The Fight for Public Schools in Oregon
In 1920, less than 13% of the people of Oregon were immigrants, and probably less than 8% of the population were Catholics, and yet Oregon became a hotbed of anti-immigrant and anti-Catholic sentiment after the War. Within two years of the end of World War I, the Oregon legislature voted to prevent non-citizens from owning land. This measure was aimed principally at Japanese and Chinese immigrants, who could not become citizens, but also disqualified Italians, Poles, Jews and other foreigners who were slow to Americanize. In the same year Oregon required all foreign language magazines to print English translations of articles, imposing added costs that would ruin most foreign language periodicals. In Oregon, as in most parts of the United States, schools soon became a focal point of the "100% American" crusade. In 1921, for example, the Oregon legislature began considering bills requiring teachers to take oaths of loyalty to the United States.
By that time the Ku Klux Klan had already appeared in Oregon. King Kleagle Luther I. Powell was from Shreveport, Louisiana but moved to California and then to Oregon in 1921 to spread the Klan gospel. By 1923, the Klan counted fifty-eight chartered "Klaverns" around the state and over 15,000 members in Portland alone. The Klan had a broad program. It claimed, for example, to stand for old time notions of morality. In LaGrange, Oregon the local Klavern turned away applicants of "questionable character and affiliations" and in cities and towns around the state the Klan actively backed enforcement of Prohibition laws and strict codes of sexual behavior. Yet the Klan's chief concern was preserving white, Protestant dominance in America from the challenges poised by foreign immigrants, Catholics, Jews, and African-, Asian- or Latino-Americans, or, as the leader of Oregon's Klan, Fred Gifford, called them, these "mongrel hordes."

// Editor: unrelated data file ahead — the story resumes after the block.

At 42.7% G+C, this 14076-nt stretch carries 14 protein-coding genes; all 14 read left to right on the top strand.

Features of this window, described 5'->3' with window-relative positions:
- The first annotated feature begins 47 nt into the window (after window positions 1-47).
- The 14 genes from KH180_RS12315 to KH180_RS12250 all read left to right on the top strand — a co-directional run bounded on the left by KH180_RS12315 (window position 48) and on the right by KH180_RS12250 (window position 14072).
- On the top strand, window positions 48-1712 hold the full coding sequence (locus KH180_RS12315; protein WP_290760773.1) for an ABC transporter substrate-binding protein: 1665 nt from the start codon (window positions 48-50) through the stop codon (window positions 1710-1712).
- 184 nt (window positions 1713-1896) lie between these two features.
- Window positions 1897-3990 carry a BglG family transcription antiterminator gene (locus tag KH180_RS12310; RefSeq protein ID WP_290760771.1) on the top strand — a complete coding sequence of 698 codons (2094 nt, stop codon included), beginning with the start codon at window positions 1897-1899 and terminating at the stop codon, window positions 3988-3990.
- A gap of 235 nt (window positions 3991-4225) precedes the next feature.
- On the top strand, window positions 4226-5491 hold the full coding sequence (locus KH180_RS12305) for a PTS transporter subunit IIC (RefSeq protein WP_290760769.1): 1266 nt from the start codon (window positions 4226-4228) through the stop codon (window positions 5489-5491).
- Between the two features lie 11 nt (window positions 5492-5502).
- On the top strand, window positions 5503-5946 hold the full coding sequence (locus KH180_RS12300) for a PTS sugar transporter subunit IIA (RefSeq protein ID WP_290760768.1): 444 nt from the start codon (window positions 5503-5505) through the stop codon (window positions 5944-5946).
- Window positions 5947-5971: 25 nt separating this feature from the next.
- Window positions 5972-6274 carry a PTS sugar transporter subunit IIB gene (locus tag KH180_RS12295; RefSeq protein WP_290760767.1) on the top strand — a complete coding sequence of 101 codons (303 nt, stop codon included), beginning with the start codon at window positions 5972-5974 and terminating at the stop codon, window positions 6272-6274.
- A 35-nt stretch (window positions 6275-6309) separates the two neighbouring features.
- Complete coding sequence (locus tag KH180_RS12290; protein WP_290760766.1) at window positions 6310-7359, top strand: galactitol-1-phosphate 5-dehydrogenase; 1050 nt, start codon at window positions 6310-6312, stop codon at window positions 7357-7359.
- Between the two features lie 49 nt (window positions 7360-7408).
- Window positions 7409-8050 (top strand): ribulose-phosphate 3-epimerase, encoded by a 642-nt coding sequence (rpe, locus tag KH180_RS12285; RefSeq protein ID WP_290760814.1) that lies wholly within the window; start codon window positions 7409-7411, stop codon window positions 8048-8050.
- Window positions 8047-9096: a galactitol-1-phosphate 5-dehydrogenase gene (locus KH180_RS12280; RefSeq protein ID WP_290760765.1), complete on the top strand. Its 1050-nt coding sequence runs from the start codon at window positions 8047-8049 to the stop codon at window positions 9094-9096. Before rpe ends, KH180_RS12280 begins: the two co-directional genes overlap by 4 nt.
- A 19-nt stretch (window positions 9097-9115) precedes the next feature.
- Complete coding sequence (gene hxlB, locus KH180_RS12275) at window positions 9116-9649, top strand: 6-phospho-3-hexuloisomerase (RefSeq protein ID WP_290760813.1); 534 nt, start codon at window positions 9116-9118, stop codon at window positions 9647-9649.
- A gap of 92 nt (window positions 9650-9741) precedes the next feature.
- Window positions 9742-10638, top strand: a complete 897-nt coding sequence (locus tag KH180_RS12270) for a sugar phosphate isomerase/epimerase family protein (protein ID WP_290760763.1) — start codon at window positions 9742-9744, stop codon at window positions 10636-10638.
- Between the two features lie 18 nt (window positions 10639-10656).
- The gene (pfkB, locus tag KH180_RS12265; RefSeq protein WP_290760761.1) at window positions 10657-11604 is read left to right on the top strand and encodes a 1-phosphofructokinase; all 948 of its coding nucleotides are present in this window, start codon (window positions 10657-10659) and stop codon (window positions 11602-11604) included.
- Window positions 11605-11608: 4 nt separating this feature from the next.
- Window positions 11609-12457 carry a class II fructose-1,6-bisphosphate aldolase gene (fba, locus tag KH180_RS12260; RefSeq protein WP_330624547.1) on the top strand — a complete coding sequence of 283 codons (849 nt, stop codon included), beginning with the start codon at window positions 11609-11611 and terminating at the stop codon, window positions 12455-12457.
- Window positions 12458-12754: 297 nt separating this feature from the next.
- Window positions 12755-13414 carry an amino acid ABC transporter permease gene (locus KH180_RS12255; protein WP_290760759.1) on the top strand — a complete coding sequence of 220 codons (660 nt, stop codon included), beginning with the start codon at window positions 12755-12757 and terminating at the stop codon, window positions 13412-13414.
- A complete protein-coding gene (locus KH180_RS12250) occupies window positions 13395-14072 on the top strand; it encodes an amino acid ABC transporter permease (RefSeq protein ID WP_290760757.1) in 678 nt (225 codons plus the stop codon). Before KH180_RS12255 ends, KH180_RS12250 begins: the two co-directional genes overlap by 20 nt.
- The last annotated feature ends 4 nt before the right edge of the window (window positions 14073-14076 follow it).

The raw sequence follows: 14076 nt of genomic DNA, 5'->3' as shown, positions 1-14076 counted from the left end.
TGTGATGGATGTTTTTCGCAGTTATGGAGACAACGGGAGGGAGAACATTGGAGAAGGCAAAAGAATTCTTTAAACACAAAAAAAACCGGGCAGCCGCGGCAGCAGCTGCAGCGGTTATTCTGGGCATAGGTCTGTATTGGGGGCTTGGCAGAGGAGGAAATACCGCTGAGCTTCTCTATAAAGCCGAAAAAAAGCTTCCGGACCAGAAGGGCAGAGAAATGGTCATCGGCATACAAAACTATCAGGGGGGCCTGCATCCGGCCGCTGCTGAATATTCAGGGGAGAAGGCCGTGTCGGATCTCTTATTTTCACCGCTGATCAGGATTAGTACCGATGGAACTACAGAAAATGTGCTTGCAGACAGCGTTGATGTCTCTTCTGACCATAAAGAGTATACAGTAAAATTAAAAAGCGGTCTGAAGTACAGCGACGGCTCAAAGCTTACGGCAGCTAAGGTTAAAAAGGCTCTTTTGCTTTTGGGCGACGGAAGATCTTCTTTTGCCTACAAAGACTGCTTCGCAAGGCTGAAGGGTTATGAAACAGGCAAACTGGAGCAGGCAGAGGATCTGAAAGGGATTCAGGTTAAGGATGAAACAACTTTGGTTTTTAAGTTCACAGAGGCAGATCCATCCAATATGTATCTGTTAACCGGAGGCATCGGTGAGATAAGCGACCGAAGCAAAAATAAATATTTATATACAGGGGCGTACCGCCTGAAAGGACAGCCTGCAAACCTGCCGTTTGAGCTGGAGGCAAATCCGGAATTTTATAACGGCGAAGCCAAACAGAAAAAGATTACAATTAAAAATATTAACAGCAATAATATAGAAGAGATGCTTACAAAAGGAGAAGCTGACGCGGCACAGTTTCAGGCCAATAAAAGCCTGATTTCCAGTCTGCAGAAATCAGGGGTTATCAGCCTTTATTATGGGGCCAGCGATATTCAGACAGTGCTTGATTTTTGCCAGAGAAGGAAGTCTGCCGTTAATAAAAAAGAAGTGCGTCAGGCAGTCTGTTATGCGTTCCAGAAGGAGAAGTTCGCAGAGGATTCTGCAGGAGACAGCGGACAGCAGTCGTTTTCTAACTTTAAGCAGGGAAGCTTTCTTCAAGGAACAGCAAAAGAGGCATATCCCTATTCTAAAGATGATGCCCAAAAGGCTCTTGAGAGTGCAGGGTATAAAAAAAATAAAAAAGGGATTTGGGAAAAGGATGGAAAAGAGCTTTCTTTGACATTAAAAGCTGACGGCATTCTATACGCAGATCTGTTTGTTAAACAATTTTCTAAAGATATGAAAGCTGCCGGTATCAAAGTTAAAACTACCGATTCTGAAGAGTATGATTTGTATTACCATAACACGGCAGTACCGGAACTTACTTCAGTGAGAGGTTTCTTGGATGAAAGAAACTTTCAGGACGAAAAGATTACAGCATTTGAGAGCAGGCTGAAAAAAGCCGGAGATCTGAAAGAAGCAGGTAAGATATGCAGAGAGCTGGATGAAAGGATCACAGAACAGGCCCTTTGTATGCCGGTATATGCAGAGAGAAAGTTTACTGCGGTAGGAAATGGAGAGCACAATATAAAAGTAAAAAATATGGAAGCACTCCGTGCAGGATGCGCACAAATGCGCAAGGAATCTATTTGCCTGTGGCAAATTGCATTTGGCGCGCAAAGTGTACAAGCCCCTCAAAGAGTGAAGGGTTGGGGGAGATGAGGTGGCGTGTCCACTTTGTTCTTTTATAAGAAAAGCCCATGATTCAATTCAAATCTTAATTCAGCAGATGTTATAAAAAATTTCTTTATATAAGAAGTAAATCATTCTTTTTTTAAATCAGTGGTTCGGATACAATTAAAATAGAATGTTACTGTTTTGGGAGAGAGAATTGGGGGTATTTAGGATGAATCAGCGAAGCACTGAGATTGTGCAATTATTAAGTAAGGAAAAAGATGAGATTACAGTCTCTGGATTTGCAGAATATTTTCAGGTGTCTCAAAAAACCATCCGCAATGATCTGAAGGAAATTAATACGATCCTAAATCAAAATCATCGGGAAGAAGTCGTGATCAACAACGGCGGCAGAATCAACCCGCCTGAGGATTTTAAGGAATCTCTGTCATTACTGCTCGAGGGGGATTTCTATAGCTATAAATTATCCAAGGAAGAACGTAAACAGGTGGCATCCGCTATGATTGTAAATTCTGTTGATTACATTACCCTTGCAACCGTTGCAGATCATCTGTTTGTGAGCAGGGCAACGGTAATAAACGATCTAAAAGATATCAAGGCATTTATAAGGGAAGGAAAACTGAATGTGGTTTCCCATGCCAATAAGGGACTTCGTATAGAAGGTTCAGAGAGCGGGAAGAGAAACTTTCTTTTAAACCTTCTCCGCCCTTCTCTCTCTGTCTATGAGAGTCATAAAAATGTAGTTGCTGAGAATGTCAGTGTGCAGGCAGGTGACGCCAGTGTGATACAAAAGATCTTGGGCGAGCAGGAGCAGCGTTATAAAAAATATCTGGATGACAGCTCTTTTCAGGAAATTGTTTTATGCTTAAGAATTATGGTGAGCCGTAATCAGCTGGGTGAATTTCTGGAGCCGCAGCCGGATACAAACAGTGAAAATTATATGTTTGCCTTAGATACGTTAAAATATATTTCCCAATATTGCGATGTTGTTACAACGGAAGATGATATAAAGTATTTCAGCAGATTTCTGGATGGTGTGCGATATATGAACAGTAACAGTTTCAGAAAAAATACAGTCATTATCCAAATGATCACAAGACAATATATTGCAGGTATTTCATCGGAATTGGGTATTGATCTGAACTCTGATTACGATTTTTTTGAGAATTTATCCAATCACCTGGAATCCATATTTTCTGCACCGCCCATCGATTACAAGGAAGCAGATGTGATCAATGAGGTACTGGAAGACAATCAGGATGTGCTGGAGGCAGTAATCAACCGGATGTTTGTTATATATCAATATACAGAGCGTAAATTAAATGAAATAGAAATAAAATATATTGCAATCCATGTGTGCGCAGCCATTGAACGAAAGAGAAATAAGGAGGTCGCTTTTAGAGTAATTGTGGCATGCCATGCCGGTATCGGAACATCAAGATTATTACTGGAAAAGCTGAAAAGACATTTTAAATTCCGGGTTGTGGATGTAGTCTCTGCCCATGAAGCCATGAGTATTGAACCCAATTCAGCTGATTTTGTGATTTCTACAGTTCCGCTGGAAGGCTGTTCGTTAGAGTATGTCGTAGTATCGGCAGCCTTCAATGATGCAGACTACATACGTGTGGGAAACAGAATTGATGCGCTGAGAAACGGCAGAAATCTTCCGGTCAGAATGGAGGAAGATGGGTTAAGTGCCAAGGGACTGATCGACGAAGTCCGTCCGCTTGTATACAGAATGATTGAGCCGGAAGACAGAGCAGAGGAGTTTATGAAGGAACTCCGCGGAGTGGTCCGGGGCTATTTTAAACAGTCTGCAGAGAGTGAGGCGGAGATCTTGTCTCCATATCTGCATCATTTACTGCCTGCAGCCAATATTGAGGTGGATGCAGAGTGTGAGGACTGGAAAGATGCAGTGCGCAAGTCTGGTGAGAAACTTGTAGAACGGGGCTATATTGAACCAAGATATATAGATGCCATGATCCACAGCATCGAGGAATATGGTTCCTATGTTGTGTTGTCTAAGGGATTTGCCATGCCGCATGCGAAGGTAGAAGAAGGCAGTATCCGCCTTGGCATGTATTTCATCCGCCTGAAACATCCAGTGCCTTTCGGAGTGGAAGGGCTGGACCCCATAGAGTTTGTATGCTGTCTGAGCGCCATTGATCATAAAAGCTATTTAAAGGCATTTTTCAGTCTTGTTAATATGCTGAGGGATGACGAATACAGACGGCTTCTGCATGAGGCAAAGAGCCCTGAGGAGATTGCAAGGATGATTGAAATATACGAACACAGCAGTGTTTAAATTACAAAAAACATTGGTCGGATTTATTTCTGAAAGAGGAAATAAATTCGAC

For Klansmen, like many nativists, public education was the best, indeed, the critical, means of Americanizing "Un-American" foreigners. The public school, Oregon nativists claimed, was the "only sure foundation for the perpetuation of and preservation of our free institutions." Yet in the frenzy of post-war hysteria about foreigners, Oregon's Klansmen and their allies were not just concerned about whether public schools would do their duty, they began to worry about the potentially subversive poisons spread by private especially, Catholic, schools. A Klan sympathizer from Glendale, Oregon worried that "private ideas antagonistic to free institutions" might flourish in private schools and no one could prevent them from infecting the children educated there. " We cannot afford to run this risk any longer," he contended.